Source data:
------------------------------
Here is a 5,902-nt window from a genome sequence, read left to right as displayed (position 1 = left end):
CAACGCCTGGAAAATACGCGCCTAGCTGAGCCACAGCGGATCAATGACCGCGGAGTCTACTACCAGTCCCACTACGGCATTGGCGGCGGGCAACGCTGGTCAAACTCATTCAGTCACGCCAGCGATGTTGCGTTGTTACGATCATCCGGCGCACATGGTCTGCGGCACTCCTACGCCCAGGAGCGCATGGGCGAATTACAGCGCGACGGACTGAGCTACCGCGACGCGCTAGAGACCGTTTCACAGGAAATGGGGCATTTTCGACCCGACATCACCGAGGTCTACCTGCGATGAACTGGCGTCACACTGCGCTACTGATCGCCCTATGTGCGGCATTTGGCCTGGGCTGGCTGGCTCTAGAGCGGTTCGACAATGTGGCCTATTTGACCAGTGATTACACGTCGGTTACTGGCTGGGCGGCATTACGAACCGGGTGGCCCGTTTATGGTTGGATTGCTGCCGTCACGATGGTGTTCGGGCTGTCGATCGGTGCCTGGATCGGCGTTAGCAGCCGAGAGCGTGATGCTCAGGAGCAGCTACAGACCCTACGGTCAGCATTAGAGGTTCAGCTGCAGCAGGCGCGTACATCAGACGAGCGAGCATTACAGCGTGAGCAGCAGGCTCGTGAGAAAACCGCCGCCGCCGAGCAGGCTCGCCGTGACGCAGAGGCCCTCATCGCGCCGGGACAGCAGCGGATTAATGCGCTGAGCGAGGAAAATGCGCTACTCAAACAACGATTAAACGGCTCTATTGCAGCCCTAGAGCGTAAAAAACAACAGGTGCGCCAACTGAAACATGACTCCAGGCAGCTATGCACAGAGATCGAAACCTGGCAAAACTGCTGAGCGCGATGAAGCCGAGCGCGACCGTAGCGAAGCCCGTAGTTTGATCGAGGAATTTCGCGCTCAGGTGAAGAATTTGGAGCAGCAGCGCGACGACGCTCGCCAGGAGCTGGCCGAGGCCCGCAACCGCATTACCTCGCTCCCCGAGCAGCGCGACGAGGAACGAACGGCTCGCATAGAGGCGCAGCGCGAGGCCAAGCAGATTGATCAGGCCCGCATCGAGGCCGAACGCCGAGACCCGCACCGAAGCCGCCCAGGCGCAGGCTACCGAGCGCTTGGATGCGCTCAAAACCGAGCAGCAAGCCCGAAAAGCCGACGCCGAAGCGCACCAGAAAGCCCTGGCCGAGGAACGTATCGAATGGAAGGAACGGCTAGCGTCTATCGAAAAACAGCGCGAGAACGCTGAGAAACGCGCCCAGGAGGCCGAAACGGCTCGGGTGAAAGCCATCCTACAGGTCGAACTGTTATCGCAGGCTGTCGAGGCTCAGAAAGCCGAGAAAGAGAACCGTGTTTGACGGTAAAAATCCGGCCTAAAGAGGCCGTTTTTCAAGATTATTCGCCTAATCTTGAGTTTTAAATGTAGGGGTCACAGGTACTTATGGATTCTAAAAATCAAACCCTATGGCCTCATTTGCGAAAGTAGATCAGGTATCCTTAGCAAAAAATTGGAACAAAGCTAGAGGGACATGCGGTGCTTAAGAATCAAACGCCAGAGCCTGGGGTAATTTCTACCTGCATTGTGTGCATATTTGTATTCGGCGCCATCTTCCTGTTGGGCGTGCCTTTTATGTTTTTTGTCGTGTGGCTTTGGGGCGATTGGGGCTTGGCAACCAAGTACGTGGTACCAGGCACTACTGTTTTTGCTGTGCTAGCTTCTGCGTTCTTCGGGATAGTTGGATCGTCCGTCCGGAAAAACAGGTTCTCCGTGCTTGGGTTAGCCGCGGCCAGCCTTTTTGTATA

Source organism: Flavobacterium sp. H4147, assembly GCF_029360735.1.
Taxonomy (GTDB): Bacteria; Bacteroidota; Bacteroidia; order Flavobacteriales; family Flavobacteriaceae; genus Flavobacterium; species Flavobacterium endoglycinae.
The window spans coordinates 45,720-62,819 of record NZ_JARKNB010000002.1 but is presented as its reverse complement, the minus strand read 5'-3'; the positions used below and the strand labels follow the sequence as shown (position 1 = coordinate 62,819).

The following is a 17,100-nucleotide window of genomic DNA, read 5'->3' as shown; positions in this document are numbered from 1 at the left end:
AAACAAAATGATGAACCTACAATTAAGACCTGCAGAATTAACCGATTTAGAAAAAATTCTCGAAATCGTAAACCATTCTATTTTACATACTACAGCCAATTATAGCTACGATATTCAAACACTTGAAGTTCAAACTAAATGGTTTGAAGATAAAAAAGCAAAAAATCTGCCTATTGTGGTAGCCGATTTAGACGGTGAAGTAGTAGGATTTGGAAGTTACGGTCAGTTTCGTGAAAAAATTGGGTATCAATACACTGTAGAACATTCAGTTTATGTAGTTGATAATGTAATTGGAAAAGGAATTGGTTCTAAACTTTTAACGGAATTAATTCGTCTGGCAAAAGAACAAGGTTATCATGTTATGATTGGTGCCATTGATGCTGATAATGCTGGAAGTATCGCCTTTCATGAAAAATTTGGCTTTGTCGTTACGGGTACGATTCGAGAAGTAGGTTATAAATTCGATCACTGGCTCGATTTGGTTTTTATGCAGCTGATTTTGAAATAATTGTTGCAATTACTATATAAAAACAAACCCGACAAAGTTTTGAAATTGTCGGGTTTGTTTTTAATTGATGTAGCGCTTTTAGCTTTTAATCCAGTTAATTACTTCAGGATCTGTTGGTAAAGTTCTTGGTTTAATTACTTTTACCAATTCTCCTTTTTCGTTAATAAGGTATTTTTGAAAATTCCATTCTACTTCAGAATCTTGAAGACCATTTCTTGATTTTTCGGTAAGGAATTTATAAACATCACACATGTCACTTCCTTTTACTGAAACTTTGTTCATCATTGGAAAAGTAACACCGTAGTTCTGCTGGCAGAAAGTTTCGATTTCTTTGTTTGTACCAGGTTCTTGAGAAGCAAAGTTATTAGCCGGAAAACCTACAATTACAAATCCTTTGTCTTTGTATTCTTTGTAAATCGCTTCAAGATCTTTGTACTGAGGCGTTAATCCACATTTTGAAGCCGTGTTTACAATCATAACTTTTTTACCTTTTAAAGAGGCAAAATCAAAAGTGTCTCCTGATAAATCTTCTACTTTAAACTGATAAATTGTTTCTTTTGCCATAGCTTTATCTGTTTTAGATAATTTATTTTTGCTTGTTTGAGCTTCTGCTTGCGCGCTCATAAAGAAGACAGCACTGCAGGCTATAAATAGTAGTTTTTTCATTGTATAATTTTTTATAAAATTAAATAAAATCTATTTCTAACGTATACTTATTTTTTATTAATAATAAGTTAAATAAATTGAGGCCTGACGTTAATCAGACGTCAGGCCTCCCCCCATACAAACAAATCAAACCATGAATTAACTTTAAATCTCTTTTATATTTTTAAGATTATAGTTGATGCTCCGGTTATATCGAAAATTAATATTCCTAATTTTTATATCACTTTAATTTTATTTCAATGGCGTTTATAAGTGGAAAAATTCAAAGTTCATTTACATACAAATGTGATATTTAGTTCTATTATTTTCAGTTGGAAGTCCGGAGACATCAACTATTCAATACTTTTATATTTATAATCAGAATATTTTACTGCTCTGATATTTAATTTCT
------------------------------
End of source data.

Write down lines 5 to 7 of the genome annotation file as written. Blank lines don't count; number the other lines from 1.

The window spans coordinates 45,720-62,819 of record NZ_JARKNB010000002.1 but is presented as its reverse complement, the minus strand read 5'-3'; the positions used below and the strand labels follow the sequence as shown (position 1 = coordinate 62,819).

The following is a 17,100-nucleotide window of genomic DNA, read 5'->3' as shown; positions in this document are numbered from 1 at the left end:
AAACAAAATGATGAACCTACAATTAAGACCTGCAGAATTAACCGATTTAGAAAAAATTCTCGAAATCGTAAACCATTCTATTTTACATACTACAGCCAATTATAGCTACGATATTCAAACACTTGAAGTTCAAACTAAATGGTTTGAAGATAAAAAAGCAAAAAATCTGCCTATTGTGGTAGCCGATTTAGACGGTGAAGTAGTAGGATTTGGAAGTTACGGTCAGTTTCGTGAAAAAATTGGGTATCAATACACTGTAGAACATTCAGTTTATGTAGTTGATAATGTAATTGGAAAAGGAATTGGTTCTAAACTTTTAACGGAATTAATTCGTCTGGCAAAAGAACAAGGTTATCATGTTATGATTGGTGCCATTGATGCTGATAATGCTGGAAGTATCGCCTTTCATGAAAAATTTGGCTTTGTCGTTACGGGTACGATTCGAGAAGTAGGTTATAAATTCGATCACTGGCTCGATTTGGTTTTTATGCAGCTGATTTTGAAATAATTGTTGCAATTACTATATAAAAACAAACCCGACAAAGTTTTGAAATTGTCGGGTTTGTTTTTAATTGATGTAGCGCTTTTAGCTTTTAATCCAGTTAATTACTTCAGGATCTGTTGGTAAAGTTCTTGGTTTAATTACTTTTACCAATTCTCCTTTTTCGTTAATAAGGTATTTTTGAAAATTCCATTCTACTTCAGAATCTTGAAGACCATTTCTTGATTTTTCGGTAAGGAATTTATAAACATCACACATGTCACTTCCTTTTACTGAAACTTTGTTCATCATTGGAAAAGTAACACCGTAGTTCTGCTGGCAGAAAGTTTCGATTTCTTTGTTTGTACCAGGTTCTTGAGAAGCAAAGTTATTAGCCGGAAAACCTACAATTACAAATCCTTTGTCTTTGTATTCTTTGTAAATCGCTTCAAGATCTTTGTACTGAGGCGTTAATCCACATTTTGAAGCCGTGTTTACAATCATAACTTTTTTACCTTTTAAAGAGGCAAAATCAAAAGTGTCTCCTGATAAATCTTCTACTTTAAACTGATAAATTGTTTCTTTTGCCATAGCTTTATCTGTTTTAGATAATTTATTTTTGCTTGTTTGAGCTTCTGCTTGCGCGCTCATAAAGAAGACAGCACTGCAGGCTATAAATAGTAGTTTTTTCATTGTATAATTTTTTATAAAATTAAATAAAATCTATTTCTAACGTATACTTATTTTTTATTAATAATAAGTTAAATAAATTGAGGCCTGACGTTAATCAGACGTCAGGCCTCCCCCCATACAAACAAATCAAACCATGAATTAACTTTAAATCTCTTTTATATTTTTAAGATTATAGTTGATGCTCCGGTTATATCGAAAATTAATATTCCTAATTTTTATATCACTTTAATTTTATTTCAATGGCGTTTATAAGTGGAAAAATTCAAAGTTCATTTACATACAAATGTGATATTTAGTTCTATTATTTTCAGTTGGAAGTCCGGAGACATCAACTATTCAATACTTTTATATTTATAATCAGAATATTTTACTGCTCTGATATTTAATTTCT